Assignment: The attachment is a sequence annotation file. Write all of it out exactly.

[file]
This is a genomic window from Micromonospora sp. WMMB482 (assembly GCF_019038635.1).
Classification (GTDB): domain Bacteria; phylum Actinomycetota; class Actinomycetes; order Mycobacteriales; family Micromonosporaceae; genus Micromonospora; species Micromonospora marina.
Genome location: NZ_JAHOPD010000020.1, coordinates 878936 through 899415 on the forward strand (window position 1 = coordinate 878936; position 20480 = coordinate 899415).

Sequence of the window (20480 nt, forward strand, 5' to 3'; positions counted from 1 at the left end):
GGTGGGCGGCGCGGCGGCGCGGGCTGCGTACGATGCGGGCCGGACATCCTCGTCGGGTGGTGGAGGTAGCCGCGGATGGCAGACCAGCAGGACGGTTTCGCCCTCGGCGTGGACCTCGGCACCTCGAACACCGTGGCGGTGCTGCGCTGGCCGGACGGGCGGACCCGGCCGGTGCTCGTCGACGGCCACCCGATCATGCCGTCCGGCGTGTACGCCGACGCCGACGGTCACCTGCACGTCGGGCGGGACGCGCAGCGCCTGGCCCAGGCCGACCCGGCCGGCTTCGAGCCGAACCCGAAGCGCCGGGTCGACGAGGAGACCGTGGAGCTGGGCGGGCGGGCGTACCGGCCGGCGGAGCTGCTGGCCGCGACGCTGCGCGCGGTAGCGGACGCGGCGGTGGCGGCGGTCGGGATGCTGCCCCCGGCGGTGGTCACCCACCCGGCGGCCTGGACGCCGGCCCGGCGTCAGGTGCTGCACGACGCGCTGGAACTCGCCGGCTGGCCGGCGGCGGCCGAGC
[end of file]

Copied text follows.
This is a genomic window from Micromonospora sp. WMMB482 (assembly GCF_019038635.1).
Classification (GTDB): domain Bacteria; phylum Actinomycetota; class Actinomycetes; order Mycobacteriales; family Micromonosporaceae; genus Micromonospora; species Micromonospora marina.
Genome location: NZ_JAHOPD010000020.1, coordinates 878936 through 899415 on the forward strand (window position 1 = coordinate 878936; position 20480 = coordinate 899415).

Sequence of the window (20480 nt, forward strand, 5' to 3'; positions counted from 1 at the left end):
GGTGGGCGGCGCGGCGGCGCGGGCTGCGTACGATGCGGGCCGGACATCCTCGTCGGGTGGTGGAGGTAGCCGCGGATGGCAGACCAGCAGGACGGTTTCGCCCTCGGCGTGGACCTCGGCACCTCGAACACCGTGGCGGTGCTGCGCTGGCCGGACGGGCGGACCCGGCCGGTGCTCGTCGACGGCCACCCGATCATGCCGTCCGGCGTGTACGCCGACGCCGACGGTCACCTGCACGTCGGGCGGGACGCGCAGCGCCTGGCCCAGGCCGACCCGGCCGGCTTCGAGCCGAACCCGAAGCGCCGGGTCGACGAGGAGACCGTGGAGCTGGGCGGGCGGGCGTACCGGCCGGCGGAGCTGCTGGCCGCGACGCTGCGCGCGGTAGCGGACGCGGCGGTGGCGGCGGTCGGGATGCTGCCCCCGGCGGTGGTCACCCACCCGGCGGCCTGGACGCCGGCCCGGCGTCAGGTGCTGCACGACGCGCTGGAACTCGCCGGCTGGCCGGCGGCGGCCGAGC